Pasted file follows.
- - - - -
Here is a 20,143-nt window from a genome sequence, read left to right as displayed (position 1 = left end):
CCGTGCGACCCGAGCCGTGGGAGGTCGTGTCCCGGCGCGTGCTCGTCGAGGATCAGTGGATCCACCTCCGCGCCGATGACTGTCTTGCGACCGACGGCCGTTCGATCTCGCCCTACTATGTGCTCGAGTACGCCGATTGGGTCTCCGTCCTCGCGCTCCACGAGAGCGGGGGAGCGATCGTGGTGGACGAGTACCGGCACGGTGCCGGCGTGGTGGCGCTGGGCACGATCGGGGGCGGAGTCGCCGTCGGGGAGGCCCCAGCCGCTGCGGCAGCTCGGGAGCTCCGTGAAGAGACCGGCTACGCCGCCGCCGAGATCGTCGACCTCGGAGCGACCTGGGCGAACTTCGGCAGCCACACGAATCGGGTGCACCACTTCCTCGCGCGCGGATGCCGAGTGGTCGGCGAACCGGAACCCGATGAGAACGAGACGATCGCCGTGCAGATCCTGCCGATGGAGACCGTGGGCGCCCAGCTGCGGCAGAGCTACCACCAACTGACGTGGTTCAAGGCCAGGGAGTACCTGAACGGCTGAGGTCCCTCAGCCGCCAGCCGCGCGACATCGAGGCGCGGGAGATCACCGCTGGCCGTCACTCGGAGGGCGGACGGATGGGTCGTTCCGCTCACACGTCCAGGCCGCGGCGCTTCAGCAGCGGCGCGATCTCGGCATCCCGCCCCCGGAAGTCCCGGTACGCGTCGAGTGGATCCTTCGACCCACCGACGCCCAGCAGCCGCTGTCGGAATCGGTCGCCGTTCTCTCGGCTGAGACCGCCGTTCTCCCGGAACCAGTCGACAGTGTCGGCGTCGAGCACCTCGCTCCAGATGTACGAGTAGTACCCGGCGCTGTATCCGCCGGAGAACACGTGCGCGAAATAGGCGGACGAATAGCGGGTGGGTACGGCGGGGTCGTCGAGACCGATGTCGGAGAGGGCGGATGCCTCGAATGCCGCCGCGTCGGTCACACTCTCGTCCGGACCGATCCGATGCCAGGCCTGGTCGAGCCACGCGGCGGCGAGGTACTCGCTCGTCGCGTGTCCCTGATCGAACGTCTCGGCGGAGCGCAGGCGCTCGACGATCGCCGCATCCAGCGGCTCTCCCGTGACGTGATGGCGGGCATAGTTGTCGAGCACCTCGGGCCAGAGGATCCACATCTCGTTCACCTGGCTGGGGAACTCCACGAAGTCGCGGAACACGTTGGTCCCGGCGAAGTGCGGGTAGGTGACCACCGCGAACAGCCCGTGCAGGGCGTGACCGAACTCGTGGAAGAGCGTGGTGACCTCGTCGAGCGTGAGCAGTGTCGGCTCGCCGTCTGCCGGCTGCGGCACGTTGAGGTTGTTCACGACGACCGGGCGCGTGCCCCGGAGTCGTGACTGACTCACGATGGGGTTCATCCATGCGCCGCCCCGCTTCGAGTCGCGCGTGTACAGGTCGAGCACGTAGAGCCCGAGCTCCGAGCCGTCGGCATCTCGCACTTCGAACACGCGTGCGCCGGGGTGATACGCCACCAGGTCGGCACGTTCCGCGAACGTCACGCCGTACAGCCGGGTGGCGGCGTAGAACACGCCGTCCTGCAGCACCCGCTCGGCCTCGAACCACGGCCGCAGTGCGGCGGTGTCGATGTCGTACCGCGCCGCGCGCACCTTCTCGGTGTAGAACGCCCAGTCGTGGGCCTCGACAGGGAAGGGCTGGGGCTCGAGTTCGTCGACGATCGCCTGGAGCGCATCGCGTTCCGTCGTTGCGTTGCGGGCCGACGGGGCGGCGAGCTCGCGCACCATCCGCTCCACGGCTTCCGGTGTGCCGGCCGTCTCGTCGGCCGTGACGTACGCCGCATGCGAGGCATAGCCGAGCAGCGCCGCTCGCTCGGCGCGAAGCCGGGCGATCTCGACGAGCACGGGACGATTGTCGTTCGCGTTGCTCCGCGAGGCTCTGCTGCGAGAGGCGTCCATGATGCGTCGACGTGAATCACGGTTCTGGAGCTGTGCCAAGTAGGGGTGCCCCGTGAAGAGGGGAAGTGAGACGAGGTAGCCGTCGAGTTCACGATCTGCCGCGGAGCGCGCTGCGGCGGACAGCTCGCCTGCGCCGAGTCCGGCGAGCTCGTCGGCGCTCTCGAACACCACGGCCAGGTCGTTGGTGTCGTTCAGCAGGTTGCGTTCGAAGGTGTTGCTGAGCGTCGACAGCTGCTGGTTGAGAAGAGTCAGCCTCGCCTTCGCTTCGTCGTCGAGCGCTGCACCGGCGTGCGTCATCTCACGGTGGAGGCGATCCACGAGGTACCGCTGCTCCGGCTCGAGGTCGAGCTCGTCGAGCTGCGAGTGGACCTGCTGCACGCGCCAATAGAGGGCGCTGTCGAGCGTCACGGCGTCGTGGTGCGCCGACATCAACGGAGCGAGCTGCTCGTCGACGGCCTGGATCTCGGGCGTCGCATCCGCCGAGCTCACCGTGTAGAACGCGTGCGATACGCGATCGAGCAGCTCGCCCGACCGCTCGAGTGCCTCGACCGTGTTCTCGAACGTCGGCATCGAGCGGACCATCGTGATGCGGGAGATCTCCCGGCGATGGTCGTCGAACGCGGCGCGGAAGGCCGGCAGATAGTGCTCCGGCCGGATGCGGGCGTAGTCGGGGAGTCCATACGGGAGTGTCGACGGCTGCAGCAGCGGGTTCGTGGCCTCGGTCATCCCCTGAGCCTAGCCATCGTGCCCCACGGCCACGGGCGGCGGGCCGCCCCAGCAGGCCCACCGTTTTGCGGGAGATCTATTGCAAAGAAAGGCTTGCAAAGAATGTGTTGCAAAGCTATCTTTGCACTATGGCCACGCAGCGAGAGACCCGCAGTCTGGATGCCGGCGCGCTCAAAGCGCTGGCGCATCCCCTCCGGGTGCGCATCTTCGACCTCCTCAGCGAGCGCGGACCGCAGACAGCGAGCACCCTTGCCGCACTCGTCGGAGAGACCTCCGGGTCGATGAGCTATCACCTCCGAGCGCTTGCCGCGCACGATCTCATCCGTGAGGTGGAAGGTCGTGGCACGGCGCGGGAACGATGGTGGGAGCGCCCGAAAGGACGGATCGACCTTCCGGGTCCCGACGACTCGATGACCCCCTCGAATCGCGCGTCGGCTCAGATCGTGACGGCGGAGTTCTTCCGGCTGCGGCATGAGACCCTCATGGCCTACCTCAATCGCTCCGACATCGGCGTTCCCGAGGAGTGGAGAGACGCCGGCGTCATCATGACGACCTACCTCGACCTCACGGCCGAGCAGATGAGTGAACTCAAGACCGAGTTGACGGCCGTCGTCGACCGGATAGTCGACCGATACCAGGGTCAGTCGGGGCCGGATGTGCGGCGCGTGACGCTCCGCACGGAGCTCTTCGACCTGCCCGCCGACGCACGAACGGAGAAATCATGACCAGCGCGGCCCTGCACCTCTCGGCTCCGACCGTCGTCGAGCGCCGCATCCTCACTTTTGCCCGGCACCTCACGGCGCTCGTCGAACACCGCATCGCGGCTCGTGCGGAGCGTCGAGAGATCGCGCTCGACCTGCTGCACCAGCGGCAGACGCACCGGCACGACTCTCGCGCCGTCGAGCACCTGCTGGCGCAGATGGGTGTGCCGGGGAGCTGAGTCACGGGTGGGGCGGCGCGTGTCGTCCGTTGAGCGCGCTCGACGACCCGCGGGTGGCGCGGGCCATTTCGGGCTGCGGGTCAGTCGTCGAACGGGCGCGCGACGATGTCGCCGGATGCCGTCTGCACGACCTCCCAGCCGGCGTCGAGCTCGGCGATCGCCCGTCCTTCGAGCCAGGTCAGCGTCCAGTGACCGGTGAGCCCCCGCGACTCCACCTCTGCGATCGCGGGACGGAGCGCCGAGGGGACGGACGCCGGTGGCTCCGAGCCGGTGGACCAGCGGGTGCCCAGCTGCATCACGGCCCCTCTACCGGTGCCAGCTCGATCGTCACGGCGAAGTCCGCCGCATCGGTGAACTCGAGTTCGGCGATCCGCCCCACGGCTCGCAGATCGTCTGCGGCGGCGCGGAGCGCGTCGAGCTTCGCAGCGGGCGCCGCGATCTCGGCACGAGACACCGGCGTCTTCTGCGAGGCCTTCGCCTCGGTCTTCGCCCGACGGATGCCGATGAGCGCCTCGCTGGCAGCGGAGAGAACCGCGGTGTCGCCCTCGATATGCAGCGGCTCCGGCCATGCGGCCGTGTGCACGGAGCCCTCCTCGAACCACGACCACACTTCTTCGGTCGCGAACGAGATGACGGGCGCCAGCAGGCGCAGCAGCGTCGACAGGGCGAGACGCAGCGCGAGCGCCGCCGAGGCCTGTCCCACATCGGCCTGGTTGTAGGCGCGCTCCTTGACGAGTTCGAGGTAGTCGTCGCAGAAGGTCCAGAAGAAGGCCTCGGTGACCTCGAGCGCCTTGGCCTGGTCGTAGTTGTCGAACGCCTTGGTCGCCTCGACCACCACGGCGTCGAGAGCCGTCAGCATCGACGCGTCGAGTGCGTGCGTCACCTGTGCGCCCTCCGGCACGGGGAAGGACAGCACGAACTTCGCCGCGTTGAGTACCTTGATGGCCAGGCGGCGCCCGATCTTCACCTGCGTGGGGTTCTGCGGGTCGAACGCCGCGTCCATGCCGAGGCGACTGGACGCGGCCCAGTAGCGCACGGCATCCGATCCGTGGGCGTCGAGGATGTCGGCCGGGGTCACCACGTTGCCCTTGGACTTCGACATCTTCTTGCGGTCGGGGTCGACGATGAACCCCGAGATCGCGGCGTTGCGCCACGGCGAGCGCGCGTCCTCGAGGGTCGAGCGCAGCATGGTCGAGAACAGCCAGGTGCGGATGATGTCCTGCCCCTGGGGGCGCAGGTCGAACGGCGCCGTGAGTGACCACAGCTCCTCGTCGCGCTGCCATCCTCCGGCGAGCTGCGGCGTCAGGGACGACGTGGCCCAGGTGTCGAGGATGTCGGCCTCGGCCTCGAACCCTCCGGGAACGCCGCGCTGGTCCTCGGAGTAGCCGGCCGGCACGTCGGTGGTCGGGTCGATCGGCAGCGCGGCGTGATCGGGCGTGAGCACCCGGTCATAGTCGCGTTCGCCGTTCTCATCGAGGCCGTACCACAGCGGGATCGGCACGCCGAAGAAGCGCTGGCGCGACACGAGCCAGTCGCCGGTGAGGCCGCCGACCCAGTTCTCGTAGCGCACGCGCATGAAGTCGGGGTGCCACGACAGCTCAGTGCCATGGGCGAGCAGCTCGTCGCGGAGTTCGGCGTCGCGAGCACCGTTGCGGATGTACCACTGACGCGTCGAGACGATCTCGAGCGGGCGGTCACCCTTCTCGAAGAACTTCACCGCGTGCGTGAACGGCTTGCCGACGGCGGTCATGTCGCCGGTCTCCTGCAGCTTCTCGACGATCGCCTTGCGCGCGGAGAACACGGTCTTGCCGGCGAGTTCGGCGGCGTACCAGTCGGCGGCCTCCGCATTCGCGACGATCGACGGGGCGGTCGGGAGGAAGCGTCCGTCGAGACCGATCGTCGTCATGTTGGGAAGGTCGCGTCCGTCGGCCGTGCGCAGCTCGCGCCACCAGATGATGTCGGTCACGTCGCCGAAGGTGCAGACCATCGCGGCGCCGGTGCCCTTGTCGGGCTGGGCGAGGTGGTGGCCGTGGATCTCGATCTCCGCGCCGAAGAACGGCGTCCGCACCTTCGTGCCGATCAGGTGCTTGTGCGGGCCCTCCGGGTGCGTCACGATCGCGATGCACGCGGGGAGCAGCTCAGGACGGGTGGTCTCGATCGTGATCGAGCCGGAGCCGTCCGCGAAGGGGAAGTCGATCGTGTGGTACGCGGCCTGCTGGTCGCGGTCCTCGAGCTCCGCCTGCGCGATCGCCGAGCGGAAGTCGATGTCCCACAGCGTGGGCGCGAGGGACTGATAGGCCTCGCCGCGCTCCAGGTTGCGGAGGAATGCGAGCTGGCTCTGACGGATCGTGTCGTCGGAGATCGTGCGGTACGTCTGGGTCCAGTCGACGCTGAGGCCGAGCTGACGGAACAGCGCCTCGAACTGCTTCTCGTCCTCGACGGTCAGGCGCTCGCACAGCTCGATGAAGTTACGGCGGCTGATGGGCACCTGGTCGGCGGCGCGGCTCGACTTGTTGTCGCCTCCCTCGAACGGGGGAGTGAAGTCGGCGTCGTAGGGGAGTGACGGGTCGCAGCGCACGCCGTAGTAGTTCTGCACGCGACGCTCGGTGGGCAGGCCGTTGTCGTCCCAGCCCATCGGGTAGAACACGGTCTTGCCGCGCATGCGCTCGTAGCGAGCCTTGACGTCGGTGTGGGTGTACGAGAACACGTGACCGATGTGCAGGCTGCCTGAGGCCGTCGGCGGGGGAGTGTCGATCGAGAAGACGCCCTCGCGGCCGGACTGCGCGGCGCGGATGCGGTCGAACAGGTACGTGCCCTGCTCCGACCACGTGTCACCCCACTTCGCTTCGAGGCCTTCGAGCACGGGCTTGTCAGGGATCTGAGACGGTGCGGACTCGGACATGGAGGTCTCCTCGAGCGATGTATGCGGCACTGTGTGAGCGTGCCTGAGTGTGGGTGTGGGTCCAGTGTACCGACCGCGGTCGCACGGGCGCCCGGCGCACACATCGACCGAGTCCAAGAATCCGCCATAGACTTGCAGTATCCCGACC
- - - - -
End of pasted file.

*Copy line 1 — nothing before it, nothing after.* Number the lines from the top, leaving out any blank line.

Here is a 20,143-nt window from a genome sequence, read left to right as displayed (position 1 = left end):